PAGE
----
to Mr. Straus
Washington , June 18, 1887.
Sir: I inclose for your information copies of correspondence mentioned below, lately exchanged between the representatives of the American Bible Society at New York and this Department concerning the unjust treatment of their agents, and the obstacles constantly interposed to the sale and circulation of the imprint of the Bible, published [Page 1116] in Turkey by the authorities thereof. These appear fully set forth in the printed letter of the Bev. Isaac G. Bliss, the society’s agent at Constantinople, one of the inclosures herewith.
While I think it desirable to bring these matters to your knowledge, I deem it necessary to do but little more in the way of an instruction for your guidance than to refer you to my No. 7, of April 20, 1887, wherein are discussed the rights of our citizens in the Ottoman dominions who are peaceably pursuing their vocations and violating none of its ordinances.
That instruction, and those of a kindred nature, to your predecessors, of which there are a number among your legation’s archives, as well as your own observations, will, I doubt not, have convinced you that the cause of the missionaries and their beneficent labors in Turkish territory is a fruitful source of trouble and complaint because of the absence of stringent and firm measures, as a rule, when complaint is made to check a repetition, not only of petty annoyances, but greater offenses.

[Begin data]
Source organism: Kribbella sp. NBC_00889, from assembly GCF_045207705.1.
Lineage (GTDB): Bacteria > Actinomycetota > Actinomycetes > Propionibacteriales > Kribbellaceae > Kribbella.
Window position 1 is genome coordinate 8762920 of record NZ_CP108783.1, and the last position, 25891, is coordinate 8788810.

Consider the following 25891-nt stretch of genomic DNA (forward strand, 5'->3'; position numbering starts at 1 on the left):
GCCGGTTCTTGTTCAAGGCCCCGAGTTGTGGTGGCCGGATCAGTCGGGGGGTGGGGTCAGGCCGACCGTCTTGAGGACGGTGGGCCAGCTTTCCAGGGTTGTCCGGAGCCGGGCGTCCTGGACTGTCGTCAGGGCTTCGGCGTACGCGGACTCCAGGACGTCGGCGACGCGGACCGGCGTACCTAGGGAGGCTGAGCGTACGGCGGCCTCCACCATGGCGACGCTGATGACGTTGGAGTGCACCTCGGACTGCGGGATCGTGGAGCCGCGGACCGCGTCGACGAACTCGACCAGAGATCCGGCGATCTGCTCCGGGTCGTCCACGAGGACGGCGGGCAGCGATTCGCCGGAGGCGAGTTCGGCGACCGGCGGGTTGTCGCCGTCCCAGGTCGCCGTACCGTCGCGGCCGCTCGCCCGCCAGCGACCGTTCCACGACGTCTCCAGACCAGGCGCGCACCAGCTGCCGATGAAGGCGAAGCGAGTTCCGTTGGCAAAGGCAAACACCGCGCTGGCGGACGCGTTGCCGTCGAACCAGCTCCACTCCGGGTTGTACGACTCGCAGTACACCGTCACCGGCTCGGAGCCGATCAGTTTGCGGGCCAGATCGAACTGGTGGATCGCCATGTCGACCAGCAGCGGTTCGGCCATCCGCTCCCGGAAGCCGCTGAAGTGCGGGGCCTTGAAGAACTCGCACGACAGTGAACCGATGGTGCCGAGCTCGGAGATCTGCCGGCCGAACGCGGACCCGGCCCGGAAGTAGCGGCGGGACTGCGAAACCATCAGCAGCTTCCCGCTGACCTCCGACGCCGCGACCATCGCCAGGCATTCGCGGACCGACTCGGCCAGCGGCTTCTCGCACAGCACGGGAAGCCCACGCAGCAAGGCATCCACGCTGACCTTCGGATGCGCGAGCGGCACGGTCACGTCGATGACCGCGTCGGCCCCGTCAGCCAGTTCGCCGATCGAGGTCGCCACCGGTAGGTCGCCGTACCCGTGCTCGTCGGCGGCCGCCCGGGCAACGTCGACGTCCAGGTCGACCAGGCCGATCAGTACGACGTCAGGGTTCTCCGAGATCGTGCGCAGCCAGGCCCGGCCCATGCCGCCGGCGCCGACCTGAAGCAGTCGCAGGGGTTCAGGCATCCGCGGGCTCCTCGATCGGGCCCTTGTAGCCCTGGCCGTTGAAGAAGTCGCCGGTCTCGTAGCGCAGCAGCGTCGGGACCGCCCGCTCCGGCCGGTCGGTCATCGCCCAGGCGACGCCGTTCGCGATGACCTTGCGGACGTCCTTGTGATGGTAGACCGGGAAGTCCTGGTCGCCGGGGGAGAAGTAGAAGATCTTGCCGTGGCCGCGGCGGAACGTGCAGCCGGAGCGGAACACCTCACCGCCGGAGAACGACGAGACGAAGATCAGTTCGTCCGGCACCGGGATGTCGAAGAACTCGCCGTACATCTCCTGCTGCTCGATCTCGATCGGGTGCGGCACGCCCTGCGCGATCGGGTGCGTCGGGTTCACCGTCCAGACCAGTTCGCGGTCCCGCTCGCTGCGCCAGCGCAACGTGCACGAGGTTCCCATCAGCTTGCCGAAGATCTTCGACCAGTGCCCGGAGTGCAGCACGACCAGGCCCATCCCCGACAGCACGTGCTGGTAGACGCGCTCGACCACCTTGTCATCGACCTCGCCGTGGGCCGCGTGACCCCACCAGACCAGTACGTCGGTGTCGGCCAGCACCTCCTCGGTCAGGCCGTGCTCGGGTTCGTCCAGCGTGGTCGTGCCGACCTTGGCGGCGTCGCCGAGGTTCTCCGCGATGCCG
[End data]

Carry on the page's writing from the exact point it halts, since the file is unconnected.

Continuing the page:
Your presence on the spot, however, makes you the better judge of the merits of these complaints and how they can best be dealt with successfully, and gives assurance that whatever can be accomplished for the protection of the interests and the rights of American missionaries will be done.
I am, etc.,